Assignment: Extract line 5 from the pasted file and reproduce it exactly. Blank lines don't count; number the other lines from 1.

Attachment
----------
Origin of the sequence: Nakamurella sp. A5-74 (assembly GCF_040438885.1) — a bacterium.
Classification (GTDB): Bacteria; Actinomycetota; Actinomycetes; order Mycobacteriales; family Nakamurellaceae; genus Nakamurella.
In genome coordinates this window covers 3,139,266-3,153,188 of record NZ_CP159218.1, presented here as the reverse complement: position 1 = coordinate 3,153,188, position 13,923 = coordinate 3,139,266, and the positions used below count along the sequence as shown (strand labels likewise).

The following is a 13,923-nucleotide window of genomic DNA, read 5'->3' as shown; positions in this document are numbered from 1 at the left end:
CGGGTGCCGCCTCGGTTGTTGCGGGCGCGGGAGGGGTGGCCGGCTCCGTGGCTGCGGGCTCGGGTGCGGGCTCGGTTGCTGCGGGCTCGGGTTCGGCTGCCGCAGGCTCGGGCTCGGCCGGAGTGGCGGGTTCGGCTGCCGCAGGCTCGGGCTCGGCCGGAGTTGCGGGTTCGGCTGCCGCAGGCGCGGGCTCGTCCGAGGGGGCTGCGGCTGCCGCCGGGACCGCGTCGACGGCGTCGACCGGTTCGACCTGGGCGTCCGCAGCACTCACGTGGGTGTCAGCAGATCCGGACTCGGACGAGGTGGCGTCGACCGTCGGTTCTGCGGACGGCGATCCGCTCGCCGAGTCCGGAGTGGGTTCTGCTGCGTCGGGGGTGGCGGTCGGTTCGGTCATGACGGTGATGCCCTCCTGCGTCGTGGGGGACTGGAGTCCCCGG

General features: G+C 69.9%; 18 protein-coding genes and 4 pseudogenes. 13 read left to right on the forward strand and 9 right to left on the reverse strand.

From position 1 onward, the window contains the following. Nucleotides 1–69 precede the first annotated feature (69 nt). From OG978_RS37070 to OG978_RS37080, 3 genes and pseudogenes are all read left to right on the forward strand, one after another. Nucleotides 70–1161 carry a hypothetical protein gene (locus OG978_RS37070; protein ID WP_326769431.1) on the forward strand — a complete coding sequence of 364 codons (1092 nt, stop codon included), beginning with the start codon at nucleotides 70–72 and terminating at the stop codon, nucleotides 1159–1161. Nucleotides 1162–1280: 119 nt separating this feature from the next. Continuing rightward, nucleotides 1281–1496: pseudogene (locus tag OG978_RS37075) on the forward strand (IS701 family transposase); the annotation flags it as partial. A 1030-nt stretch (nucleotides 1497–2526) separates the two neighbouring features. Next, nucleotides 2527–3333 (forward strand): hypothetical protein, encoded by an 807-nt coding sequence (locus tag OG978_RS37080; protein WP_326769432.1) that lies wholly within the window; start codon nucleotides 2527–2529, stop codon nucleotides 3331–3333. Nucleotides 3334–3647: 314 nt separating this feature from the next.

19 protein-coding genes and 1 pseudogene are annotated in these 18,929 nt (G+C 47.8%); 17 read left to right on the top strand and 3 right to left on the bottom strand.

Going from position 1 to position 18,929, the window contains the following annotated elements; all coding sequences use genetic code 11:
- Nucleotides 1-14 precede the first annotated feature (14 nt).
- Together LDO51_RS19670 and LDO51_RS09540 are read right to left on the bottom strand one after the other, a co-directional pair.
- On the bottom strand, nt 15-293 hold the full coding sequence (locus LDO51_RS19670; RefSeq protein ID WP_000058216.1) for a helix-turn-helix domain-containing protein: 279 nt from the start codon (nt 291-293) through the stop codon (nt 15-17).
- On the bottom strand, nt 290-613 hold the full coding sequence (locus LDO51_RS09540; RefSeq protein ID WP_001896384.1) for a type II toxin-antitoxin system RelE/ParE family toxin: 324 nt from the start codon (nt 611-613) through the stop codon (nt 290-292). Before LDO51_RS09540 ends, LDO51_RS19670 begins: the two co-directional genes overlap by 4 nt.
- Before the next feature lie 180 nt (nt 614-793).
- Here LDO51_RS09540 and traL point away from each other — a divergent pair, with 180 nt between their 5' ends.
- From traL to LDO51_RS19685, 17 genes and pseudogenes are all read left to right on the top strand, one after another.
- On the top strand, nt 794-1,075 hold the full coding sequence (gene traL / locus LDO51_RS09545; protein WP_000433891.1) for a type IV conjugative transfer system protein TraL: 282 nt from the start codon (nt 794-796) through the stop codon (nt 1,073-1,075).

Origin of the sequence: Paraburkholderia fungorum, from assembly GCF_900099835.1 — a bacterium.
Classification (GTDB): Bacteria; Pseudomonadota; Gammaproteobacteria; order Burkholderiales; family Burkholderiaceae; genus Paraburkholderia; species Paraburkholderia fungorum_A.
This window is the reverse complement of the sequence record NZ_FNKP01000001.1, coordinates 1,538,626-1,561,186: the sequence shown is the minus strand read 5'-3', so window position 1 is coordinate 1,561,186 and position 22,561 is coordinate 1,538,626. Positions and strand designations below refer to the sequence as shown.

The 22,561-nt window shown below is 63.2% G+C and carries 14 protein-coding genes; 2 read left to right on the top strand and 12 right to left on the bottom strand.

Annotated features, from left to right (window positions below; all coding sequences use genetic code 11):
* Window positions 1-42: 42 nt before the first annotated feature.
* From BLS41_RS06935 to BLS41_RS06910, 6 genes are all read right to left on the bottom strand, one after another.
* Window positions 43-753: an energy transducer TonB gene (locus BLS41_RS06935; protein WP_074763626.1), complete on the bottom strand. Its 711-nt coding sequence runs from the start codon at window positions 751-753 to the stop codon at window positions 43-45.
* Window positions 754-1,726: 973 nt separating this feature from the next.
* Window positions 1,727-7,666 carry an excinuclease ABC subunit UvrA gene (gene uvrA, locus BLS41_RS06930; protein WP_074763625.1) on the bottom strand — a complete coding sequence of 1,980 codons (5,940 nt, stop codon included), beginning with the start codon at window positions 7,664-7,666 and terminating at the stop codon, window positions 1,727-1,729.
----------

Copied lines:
CGGGTGCCGCCTCGGTTGTTGCGGGCGCGGGAGGGGTGGCCGGCTCCGTGGCTGCGGGCTCGGGTGCGGGCTCGGTTGCTGCGGGCTCGGGTTCGGCTGCCGCAGGCTCGGGCTCGGCCGGAGTGGCGGGTTCGGCTGCCGCAGGCTCGGGCTCGGCCGGAGTTGCGGGTTCGGCTGCCGCAGGCGCGGGCTCGTCCGAGGGGGCTGCGGCTGCCGCCGGGACCGCGTCGACGGCGTCGACCGGTTCGACCTGGGCGTCCGCAGCACTCACGTGGGTGTCAGCAGATCCGGACTCGGACGAGGTGGCGTCGACCGTCGGTTCTGCGGACGGCGATCCGCTCGCCGAGTCCGGAGTGGGTTCTGCTGCGTCGGGGGTGGCGGTCGGTTCGGTCATGACGGTGATGCCCTCCTGCGTCGTGGGGGACTGGAGTCCCCGG